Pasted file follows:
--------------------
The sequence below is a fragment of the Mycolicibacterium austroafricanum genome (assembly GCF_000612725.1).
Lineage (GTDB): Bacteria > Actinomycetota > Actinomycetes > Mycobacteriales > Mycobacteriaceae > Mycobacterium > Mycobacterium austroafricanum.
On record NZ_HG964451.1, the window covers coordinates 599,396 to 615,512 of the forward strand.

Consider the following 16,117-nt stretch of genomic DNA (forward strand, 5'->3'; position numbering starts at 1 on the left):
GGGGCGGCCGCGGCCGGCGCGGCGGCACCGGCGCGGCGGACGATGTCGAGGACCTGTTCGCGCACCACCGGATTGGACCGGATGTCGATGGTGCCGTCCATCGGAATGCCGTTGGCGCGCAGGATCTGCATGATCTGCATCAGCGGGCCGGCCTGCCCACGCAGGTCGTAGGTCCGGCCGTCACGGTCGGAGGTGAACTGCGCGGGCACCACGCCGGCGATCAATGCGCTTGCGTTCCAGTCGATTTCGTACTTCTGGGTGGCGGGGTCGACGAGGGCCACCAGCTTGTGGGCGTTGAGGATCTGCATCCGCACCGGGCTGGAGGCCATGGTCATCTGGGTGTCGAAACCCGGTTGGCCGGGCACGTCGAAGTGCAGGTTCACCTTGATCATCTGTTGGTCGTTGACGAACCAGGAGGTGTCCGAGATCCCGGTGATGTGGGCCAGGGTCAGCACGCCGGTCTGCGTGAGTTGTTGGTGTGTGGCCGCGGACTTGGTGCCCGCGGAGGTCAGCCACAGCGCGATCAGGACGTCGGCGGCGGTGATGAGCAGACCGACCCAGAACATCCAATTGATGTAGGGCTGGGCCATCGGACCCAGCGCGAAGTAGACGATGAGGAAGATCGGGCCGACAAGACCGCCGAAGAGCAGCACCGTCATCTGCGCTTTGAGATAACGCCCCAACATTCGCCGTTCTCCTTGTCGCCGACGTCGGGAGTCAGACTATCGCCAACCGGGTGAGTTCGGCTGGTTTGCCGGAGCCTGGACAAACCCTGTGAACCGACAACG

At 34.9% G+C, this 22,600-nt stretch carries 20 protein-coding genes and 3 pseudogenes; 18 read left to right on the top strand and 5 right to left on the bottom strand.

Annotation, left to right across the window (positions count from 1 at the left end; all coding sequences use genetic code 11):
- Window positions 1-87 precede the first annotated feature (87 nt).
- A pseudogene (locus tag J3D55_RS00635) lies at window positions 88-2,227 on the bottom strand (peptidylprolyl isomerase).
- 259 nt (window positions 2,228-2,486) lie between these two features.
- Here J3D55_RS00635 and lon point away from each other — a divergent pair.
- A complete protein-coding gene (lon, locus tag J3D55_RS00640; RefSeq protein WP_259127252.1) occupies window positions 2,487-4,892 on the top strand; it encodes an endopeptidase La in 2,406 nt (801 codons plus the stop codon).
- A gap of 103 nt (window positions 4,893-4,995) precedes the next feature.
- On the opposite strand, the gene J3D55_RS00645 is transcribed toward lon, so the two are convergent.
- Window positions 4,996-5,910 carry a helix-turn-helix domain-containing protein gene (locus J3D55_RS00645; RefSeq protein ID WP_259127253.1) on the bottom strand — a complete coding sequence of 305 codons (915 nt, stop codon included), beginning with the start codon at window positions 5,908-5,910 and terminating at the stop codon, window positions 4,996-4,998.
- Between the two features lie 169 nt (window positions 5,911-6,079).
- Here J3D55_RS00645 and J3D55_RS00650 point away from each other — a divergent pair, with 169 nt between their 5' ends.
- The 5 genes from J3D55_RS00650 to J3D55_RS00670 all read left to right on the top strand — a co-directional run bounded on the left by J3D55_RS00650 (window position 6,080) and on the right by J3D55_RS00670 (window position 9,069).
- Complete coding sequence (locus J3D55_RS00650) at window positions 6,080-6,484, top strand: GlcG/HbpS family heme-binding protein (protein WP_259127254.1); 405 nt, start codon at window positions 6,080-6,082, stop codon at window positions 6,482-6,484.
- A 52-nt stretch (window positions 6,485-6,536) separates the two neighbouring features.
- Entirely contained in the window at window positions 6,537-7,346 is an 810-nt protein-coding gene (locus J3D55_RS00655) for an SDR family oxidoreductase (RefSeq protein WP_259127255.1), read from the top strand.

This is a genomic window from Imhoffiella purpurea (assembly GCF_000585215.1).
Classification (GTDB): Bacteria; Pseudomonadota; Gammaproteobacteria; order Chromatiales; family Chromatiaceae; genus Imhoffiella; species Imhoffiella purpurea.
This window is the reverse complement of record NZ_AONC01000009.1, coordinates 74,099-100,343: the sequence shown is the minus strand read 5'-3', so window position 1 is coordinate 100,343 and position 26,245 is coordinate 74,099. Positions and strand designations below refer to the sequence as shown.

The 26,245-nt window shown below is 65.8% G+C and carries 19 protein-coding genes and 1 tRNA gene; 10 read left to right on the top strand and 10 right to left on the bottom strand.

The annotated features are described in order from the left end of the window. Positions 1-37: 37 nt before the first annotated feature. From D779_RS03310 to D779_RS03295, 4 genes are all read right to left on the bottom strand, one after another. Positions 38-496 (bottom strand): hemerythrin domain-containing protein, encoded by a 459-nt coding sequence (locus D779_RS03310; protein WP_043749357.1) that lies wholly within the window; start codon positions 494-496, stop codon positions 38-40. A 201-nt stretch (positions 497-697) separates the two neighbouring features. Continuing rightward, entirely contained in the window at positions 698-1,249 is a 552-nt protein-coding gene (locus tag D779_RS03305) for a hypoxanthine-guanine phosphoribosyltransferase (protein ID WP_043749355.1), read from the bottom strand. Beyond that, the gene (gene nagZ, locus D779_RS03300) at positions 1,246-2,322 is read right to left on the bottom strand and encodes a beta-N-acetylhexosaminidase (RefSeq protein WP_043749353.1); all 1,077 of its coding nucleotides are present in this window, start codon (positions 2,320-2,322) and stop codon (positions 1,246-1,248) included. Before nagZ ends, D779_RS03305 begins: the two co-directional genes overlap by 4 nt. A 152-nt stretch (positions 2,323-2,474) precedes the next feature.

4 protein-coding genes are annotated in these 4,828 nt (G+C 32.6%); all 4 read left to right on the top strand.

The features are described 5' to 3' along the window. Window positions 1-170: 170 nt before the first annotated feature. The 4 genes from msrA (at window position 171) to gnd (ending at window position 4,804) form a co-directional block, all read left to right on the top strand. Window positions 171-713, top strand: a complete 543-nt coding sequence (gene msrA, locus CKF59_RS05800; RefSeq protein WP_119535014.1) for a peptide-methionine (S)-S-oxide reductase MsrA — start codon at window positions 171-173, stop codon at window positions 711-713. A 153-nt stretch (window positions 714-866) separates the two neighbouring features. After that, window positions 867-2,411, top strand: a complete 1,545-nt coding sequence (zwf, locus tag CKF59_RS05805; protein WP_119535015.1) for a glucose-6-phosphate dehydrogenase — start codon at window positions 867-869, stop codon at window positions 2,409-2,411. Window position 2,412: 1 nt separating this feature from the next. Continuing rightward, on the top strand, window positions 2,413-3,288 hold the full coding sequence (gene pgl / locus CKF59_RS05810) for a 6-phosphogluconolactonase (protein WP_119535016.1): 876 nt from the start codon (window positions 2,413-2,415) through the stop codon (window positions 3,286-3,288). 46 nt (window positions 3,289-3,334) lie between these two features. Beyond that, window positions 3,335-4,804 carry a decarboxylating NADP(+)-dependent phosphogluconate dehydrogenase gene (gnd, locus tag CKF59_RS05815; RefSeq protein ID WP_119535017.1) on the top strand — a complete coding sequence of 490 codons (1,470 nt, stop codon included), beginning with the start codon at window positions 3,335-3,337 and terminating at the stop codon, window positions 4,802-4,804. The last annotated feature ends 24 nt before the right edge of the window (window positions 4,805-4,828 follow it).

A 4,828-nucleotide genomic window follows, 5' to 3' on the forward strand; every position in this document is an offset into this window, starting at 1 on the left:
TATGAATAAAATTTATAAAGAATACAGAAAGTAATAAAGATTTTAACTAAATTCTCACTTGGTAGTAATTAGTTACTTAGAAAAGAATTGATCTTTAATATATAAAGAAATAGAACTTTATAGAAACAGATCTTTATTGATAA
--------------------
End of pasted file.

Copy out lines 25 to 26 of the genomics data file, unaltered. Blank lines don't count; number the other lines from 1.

The 26,245-nt window shown below is 65.8% G+C and carries 19 protein-coding genes and 1 tRNA gene; 10 read left to right on the top strand and 10 right to left on the bottom strand.

The annotated features are described in order from the left end of the window. Positions 1-37: 37 nt before the first annotated feature. From D779_RS03310 to D779_RS03295, 4 genes are all read right to left on the bottom strand, one after another. Positions 38-496 (bottom strand): hemerythrin domain-containing protein, encoded by a 459-nt coding sequence (locus D779_RS03310; protein WP_043749357.1) that lies wholly within the window; start codon positions 494-496, stop codon positions 38-40. A 201-nt stretch (positions 497-697) separates the two neighbouring features. Continuing rightward, entirely contained in the window at positions 698-1,249 is a 552-nt protein-coding gene (locus tag D779_RS03305) for a hypoxanthine-guanine phosphoribosyltransferase (protein ID WP_043749355.1), read from the bottom strand. Beyond that, the gene (gene nagZ, locus D779_RS03300) at positions 1,246-2,322 is read right to left on the bottom strand and encodes a beta-N-acetylhexosaminidase (RefSeq protein WP_043749353.1); all 1,077 of its coding nucleotides are present in this window, start codon (positions 2,320-2,322) and stop codon (positions 1,246-1,248) included. Before nagZ ends, D779_RS03305 begins: the two co-directional genes overlap by 4 nt. A 152-nt stretch (positions 2,323-2,474) precedes the next feature.